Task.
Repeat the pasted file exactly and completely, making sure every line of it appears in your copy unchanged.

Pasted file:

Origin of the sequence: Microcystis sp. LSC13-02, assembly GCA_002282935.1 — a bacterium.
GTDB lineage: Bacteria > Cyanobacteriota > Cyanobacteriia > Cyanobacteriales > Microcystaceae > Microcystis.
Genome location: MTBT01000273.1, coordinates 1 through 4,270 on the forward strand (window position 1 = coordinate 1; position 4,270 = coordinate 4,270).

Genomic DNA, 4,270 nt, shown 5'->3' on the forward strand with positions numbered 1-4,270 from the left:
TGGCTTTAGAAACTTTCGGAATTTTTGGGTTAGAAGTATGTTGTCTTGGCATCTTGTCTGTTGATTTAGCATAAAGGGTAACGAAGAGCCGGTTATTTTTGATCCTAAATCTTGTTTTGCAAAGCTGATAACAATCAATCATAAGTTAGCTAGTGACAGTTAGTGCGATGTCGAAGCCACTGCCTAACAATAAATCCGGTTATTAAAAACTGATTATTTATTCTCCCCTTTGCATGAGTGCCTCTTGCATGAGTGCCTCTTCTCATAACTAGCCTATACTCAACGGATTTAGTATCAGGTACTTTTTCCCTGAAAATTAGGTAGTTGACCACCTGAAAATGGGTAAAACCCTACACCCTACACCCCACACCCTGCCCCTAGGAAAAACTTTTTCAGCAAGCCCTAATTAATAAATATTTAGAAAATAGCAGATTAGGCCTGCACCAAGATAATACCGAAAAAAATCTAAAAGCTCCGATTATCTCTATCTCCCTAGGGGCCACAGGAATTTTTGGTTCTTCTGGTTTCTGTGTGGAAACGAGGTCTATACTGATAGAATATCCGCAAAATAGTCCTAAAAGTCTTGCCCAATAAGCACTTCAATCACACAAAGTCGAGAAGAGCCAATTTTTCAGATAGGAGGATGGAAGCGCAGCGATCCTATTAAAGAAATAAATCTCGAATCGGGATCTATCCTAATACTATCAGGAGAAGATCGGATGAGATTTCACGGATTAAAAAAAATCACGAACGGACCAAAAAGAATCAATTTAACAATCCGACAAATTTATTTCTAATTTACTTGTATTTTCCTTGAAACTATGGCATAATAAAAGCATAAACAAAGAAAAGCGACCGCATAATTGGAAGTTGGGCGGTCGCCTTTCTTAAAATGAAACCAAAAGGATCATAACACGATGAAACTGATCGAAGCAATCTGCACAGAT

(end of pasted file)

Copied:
Origin of the sequence: Microcystis sp. LSC13-02, assembly GCA_002282935.1 — a bacterium.
GTDB lineage: Bacteria > Cyanobacteriota > Cyanobacteriia > Cyanobacteriales > Microcystaceae > Microcystis.
Genome location: MTBT01000273.1, coordinates 1 through 4,270 on the forward strand (window position 1 = coordinate 1; position 4,270 = coordinate 4,270).

Genomic DNA, 4,270 nt, shown 5'->3' on the forward strand with positions numbered 1-4,270 from the left:
TGGCTTTAGAAACTTTCGGAATTTTTGGGTTAGAAGTATGTTGTCTTGGCATCTTGTCTGTTGATTTAGCATAAAGGGTAACGAAGAGCCGGTTATTTTTGATCCTAAATCTTGTTTTGCAAAGCTGATAACAATCAATCATAAGTTAGCTAGTGACAGTTAGTGCGATGTCGAAGCCACTGCCTAACAATAAATCCGGTTATTAAAAACTGATTATTTATTCTCCCCTTTGCATGAGTGCCTCTTGCATGAGTGCCTCTTCTCATAACTAGCCTATACTCAACGGATTTAGTATCAGGTACTTTTTCCCTGAAAATTAGGTAGTTGACCACCTGAAAATGGGTAAAACCCTACACCCTACACCCCACACCCTGCCCCTAGGAAAAACTTTTTCAGCAAGCCCTAATTAATAAATATTTAGAAAATAGCAGATTAGGCCTGCACCAAGATAATACCGAAAAAAATCTAAAAGCTCCGATTATCTCTATCTCCCTAGGGGCCACAGGAATTTTTGGTTCTTCTGGTTTCTGTGTGGAAACGAGGTCTATACTGATAGAATATCCGCAAAATAGTCCTAAAAGTCTTGCCCAATAAGCACTTCAATCACACAAAGTCGAGAAGAGCCAATTTTTCAGATAGGAGGATGGAAGCGCAGCGATCCTATTAAAGAAATAAATCTCGAATCGGGATCTATCCTAATACTATCAGGAGAAGATCGGATGAGATTTCACGGATTAAAAAAAATCACGAACGGACCAAAAAGAATCAATTTAACAATCCGACAAATTTATTTCTAATTTACTTGTATTTTCCTTGAAACTATGGCATAATAAAAGCATAAACAAAGAAAAGCGACCGCATAATTGGAAGTTGGGCGGTCGCCTTTCTTAAAATGAAACCAAAAGGATCATAACACGATGAAACTGATCGAAGCAATCTGCACAGAT